A few people have asked what exactly my work days are like here. That's a difficult question to answer - to take this week as an example, I've had:
- a day and a half spent planning, marking and organising in the office
- an impromptu speech to open a disability advocate for kids training
- a day facilitating a couple of sessions (including a completely impromptu STI awareness bit complete with very graphic photographs) for a parent conference at a primary school
- a day visiting teachers in schools
Anyway, my day today was visiting schools. I am working at the moment together with a Peace Corps volunteer who is mainly based in New Amsterdam Special Needs School. Together we are running a series of workshops for primary school teachers, one from each school, looking at strategies to make schools more inclusive. A combination of chalk-and-talk teaching, an overambitious curriculum, too many tests at a young age, and teachers with either little training, no training, or inappropriate training leads to a majority of pupils getting left behind, and leaving school with very limited basic skills. We are aiming to train one teacher in each primary school in the region with some strategies to involve more pupils. These teachers then in theory can train the other staff in their schools. Today was a follow up visit to see a couple of those teachers in their own classrooms.
Both schools were over an hour from where I live on a minibus 'up the Corentyne' - towards the Corentyne river on the border with Suriname. This takes you from the more urban areas of New Amsterdam and Rose Hall Town into more rural farming areas, where the main road is both a road and an area to graze cattle, dry rice, store piles of mud, and mix cement. None of this road furniture stops the minibuses tearing along at ridiculous speeds on the wrong side of the road with Vybz Kartel blasting out of the speakers.
Both of the schools I visited today were a real breath of fresh air. In each, the head teachers were working incredibly hard, and incredibly effectively, to make calm, structured learning environments and to give their teachers ideas to engage more pupils. At one school, they were working to develop a Resource Centre in a building that had clearly been put up years ago with development money, but never staffed or made use of.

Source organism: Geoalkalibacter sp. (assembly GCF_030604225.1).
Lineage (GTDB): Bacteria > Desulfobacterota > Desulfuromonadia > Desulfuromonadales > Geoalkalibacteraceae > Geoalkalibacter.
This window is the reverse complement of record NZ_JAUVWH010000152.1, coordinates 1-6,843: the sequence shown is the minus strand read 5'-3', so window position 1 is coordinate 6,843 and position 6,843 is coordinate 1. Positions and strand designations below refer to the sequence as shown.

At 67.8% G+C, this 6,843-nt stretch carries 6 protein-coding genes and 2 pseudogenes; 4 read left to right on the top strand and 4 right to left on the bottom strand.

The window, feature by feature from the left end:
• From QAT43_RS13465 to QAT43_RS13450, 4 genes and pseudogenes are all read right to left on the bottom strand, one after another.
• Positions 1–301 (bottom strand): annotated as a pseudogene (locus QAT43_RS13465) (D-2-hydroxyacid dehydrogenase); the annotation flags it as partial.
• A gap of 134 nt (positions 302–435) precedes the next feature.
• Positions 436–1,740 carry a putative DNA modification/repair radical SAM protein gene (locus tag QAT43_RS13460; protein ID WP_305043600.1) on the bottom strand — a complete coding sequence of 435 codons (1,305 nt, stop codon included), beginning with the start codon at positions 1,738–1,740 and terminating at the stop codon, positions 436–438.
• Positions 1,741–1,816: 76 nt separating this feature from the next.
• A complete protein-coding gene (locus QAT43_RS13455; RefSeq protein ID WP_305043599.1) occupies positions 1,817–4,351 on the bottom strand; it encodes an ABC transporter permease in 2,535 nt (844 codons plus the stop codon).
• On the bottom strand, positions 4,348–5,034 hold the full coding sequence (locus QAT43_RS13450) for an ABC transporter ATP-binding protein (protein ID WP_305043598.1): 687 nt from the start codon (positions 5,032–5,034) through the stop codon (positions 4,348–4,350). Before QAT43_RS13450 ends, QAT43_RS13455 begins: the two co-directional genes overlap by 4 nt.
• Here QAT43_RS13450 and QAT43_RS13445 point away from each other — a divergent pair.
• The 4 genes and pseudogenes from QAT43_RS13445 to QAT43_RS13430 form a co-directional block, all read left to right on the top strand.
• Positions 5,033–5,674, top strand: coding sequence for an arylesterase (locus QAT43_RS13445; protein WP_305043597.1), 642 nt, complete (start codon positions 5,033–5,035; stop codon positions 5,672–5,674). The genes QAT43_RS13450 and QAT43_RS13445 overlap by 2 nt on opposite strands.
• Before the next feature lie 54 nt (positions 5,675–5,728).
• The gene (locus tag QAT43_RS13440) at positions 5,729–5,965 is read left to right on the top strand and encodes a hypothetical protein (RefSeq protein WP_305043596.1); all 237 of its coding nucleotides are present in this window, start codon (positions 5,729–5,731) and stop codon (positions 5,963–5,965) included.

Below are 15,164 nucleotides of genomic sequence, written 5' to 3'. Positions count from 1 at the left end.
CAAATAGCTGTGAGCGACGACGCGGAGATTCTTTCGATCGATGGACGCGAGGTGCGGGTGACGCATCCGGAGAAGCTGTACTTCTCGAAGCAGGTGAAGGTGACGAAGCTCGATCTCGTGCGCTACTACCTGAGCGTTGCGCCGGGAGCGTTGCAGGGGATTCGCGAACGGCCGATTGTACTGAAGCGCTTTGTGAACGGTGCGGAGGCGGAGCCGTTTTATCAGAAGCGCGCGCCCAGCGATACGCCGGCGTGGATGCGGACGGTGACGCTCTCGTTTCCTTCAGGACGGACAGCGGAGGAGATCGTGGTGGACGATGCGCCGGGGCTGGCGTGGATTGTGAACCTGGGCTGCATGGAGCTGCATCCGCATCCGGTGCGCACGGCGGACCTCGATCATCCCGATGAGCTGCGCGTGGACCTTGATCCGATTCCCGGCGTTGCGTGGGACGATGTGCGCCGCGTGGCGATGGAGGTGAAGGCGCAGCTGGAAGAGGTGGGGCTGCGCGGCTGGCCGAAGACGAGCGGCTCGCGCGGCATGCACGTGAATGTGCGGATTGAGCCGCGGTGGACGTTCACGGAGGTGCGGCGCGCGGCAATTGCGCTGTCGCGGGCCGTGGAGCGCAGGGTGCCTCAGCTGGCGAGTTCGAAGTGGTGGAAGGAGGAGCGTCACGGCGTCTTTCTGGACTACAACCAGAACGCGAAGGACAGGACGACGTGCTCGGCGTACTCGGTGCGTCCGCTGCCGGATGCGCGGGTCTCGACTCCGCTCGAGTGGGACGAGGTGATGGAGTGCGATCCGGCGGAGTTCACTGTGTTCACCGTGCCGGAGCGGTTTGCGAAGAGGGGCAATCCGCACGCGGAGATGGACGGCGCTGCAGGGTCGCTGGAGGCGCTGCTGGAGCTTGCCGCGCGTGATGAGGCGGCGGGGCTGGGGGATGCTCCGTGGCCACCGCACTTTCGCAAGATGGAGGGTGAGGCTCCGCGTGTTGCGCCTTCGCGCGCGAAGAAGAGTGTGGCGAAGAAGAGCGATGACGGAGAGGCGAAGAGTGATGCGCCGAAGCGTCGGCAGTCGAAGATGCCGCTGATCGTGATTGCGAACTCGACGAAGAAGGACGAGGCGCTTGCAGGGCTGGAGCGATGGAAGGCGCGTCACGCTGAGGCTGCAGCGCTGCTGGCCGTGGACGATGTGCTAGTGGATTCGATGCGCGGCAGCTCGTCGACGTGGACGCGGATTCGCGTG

The teacher I saw in the next school had worked with a previous VSO volunteer, and had a wonderful attitude towards the children. She believed, and showed through her teaching, that engaging the children positively through activities, games, stories and songs is the best way to get them to learn and behave well. I saw a revision session where pupils were reading and answering questions together in pairs, and a phonics session punctuated by songs and silly actions. The fourty pupils, a previously struggling group with some challenging children with very disadvantaged backgrounds, were having fun and learning without realising it. And she was even using a couple of ideas from our workshops amongst plenty of her own!
I came away from today feeling
Song of the moment: Beenie Man - I'm OK/Rum and Redbull
Postscript - therefore, please donate to VSO! A re-adjustment of foreign aid policy has decreased their share of the British funding pie, so they do need support. In my experience in Guyana, VSO are certainly one of the most effective organisations for helping people to help themselves without becoming dependent on outside aid.